The most logical inspiration for this shift in creative direction is attributed to the Monday Night Wars, which allowed the wrestlers the freedom to push boundaries previously untested in an environment which, as Triple H suggests, left them all with nothing to lose. Some, most notably Mick Foley, express concern that things either went too far or at least were only done for the sake of shock value rather than for storytelling, but the majority of performers look back fondly upon the freedom.

Jesse James, for the record, recounts a story of parents encouraging their four-year-old son to come up and say “Suck It” to him, for which he refuses any culpability and suggests the parents were in charge of things like that. Both he and Mark Henry admit that they wouldn’t let their own kids watch the kind of show that they themselves starred in — but that doesn’t diminish their appreciation for it.

Comments are also made by some that seem surprised at how college-aged fans were taking the show up as their new thing, but it stands to reason that these were, in large part, the same fans that had grown up as kids watching the more family-friendly product and were simply now ready for the new attitude.

The film takes a very quick look at backlash against the new direction, but ultimately defends any offensive material in the name of progressive entertainment. This leads to one of the greatest spins you’ll ever hear from a wrestler, as Mark Henry looks back on his affair with a transvestite. He claims that people come up to him all the time and say how cool he was for being comfortable with homosexuality, and he realized he may have inspired somebody to be more comfortable about themselves. All of that from a skit where he vomits after finding out the woman he was with was a man, in what was hardly a testament to tolerance.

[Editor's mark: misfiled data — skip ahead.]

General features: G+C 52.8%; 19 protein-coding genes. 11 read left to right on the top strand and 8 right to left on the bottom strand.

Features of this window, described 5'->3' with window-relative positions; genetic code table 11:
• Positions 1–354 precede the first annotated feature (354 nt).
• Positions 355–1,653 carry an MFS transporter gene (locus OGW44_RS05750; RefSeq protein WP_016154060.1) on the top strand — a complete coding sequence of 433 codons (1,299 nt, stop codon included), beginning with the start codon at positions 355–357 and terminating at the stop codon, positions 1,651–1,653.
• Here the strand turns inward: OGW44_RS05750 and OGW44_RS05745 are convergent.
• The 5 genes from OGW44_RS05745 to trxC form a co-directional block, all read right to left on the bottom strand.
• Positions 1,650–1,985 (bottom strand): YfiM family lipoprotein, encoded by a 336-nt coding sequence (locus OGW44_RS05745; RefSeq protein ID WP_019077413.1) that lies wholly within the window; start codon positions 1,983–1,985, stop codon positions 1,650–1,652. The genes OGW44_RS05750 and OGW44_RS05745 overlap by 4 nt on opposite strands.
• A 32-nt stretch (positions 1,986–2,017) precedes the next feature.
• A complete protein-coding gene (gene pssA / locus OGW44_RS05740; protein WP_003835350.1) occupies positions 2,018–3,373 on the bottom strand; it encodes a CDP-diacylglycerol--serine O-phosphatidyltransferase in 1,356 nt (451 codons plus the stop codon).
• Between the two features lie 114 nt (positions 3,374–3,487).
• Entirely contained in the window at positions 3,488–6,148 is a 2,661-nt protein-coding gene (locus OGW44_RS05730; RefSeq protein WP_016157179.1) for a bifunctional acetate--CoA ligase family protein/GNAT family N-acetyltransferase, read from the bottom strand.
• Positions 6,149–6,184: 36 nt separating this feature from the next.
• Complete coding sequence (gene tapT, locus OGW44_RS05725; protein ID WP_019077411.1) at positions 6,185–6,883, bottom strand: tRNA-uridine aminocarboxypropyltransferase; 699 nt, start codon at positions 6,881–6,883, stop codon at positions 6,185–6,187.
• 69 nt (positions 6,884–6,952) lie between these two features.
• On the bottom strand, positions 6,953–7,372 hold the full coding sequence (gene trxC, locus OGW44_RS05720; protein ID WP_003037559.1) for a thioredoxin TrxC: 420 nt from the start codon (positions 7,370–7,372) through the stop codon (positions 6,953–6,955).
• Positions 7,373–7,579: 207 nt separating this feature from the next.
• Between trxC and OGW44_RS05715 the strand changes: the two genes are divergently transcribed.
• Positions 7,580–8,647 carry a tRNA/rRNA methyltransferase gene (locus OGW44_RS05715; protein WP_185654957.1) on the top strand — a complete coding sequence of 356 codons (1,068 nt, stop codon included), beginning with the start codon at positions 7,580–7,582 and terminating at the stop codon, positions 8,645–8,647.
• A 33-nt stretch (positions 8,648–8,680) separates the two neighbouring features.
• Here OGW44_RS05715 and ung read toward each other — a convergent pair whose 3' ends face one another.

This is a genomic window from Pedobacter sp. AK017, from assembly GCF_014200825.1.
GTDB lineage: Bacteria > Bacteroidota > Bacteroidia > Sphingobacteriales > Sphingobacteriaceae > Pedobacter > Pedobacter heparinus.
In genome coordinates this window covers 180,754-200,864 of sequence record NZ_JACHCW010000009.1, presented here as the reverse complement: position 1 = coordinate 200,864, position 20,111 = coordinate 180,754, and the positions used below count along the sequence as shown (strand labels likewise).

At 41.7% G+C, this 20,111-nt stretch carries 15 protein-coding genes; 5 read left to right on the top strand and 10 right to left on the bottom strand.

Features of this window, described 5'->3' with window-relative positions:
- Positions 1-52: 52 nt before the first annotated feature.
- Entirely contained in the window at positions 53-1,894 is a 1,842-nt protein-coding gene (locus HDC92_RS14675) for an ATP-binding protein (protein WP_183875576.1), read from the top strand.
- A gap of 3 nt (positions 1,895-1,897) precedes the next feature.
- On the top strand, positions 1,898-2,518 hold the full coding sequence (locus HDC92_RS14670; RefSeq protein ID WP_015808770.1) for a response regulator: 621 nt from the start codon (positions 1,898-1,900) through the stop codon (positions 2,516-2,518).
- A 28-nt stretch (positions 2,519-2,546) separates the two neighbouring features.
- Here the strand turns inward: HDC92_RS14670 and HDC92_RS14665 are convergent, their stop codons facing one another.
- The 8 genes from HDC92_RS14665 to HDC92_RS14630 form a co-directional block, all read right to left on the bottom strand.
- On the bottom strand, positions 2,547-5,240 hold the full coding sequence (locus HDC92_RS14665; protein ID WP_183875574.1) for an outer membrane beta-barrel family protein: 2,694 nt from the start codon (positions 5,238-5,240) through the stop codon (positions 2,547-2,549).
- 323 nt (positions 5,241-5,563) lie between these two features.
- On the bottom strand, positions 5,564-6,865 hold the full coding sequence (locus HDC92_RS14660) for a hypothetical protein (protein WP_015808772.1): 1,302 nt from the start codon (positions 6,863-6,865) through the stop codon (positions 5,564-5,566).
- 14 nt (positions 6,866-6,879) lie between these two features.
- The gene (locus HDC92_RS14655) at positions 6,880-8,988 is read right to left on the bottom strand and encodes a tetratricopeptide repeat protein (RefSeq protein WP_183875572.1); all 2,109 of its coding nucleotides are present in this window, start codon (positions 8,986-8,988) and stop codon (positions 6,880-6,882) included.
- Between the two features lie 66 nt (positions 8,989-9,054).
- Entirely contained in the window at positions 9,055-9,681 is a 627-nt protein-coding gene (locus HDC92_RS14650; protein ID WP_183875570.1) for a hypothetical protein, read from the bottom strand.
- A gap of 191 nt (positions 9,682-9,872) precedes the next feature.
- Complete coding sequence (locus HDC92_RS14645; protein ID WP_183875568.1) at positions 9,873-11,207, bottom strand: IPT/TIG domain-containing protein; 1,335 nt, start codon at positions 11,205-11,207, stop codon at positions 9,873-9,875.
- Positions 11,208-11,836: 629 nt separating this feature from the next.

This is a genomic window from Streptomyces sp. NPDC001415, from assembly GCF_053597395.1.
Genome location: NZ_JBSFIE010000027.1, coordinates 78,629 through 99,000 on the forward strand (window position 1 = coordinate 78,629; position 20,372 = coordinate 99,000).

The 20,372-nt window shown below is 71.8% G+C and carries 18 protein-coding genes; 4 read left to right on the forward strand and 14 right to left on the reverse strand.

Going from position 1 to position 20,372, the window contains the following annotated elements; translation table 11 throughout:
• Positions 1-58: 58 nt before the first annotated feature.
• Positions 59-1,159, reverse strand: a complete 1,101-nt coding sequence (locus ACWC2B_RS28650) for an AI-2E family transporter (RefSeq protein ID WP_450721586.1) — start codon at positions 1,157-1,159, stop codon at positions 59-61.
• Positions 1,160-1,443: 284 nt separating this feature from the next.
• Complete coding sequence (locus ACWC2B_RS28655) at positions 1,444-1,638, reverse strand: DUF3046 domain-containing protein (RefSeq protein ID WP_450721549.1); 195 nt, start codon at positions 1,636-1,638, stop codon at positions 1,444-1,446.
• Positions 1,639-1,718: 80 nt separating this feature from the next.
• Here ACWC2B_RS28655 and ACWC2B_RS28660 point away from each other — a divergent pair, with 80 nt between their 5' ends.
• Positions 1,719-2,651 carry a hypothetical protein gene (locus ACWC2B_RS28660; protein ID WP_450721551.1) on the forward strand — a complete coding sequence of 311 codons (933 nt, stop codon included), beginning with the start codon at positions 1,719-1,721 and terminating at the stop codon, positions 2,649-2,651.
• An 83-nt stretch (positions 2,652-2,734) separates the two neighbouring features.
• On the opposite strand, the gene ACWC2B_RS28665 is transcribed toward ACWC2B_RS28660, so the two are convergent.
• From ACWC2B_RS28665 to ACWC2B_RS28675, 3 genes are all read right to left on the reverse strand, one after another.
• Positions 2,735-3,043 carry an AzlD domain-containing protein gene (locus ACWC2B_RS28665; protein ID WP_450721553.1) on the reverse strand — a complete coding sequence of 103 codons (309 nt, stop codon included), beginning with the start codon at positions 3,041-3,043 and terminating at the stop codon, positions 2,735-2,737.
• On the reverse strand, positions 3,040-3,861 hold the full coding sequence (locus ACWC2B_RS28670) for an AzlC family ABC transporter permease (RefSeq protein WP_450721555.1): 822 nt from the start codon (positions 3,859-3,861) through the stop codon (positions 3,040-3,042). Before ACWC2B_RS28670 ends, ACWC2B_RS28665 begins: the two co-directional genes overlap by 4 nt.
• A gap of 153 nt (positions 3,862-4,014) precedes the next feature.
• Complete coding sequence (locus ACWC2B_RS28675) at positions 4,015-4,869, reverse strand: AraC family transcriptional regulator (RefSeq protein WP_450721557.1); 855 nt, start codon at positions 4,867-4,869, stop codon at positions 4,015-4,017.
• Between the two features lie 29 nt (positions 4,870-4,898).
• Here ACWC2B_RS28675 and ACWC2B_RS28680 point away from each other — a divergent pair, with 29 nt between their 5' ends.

This kind of spin is what keeps WWE: The Attitude Era from becoming an engaging investigation into why it worked then and why it stopped working later on (as much as people may pine for the TV14 era, ratings and interest began dropping before the rating level did). Successes from the period are championed, and failures (Brawl for All, for example) are acknowledged but glossed over and justified as worthwhile experiments without digging into why this period in time clicked.

James, Henry, Foley, and Jim Ross carry most of the commentary, with secondary roles filled in by Steve Austin, Big Show, Triple H, Christian, and Pat Patterson. The Rock gets a few words in and Vince Russo puts in two cents. Of all the missed opportunities in this set, not hearing from Russo on why he thinks some things work and some don’t is the most glaring.

The extras will give most fans just what they want: a collection of promos that started giving the wrestlers freedom to swear and shoot from the hip, alongside matches sprinkled throughout the years of this relatively short stretch of time that has achieved a highly revered status and seems to have taken place a lot further back in the past than it really did.

This DVD/Blu-Ray set likely won’t make any new fans for The Attitude Era, but as for its design as a chance to relive what was certainly a different landscape than what is offered today, it’s going to be a perfect gift for those waiting on yet another DX reunion. Those fans should take heart, because everything old will be new again at some point; and maybe this production is a marker of the inevitable change in focus that the WWE will once again undertake.